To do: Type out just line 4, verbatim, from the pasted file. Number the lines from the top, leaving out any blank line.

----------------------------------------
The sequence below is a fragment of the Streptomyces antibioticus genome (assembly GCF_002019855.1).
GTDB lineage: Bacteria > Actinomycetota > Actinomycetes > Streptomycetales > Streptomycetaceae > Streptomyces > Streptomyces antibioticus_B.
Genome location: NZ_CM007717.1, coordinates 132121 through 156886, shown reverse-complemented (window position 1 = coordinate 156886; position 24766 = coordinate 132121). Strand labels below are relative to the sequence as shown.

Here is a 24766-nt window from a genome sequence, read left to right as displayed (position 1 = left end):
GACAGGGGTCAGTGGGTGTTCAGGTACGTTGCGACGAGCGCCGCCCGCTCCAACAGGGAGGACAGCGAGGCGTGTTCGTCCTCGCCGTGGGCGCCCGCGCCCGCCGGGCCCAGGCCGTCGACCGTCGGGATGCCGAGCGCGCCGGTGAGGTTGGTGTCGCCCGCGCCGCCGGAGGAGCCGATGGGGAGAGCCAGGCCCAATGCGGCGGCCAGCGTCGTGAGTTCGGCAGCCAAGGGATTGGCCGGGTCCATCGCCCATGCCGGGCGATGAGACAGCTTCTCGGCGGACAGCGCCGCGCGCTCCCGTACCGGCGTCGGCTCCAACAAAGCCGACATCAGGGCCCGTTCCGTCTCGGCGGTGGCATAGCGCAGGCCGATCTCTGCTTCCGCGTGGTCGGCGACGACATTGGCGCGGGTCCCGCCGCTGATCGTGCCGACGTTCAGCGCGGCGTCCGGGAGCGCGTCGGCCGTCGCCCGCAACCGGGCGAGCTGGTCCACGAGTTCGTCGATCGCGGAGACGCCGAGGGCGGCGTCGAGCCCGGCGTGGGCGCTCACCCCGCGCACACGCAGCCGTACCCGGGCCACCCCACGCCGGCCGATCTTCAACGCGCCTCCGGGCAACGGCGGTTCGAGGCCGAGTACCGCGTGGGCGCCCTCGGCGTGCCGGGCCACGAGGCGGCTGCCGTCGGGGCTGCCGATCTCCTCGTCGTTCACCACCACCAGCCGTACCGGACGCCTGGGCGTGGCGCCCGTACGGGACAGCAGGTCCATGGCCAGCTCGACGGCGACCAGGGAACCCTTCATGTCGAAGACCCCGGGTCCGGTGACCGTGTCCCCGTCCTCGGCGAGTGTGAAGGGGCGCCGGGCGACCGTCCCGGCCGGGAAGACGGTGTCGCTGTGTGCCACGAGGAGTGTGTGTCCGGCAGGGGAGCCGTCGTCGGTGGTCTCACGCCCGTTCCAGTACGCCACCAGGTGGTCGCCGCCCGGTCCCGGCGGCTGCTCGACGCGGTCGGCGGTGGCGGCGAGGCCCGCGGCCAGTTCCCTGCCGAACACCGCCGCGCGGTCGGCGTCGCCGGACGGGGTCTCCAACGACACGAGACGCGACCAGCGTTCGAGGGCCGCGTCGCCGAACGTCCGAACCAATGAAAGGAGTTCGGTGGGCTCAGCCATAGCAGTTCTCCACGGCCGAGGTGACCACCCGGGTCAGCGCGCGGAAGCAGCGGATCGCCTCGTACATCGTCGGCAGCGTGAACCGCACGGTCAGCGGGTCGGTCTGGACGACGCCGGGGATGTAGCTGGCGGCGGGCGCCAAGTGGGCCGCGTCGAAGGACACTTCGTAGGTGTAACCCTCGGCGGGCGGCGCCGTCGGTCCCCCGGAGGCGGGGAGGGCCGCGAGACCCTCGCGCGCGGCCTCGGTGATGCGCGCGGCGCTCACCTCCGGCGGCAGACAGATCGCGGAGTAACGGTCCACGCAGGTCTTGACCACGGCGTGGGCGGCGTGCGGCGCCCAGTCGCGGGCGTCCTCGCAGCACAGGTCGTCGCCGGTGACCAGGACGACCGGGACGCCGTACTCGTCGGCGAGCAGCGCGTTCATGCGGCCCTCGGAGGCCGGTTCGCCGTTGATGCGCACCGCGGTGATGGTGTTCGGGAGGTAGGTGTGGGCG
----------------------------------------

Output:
Here is a 24766-nt window from a genome sequence, read left to right as displayed (position 1 = left end):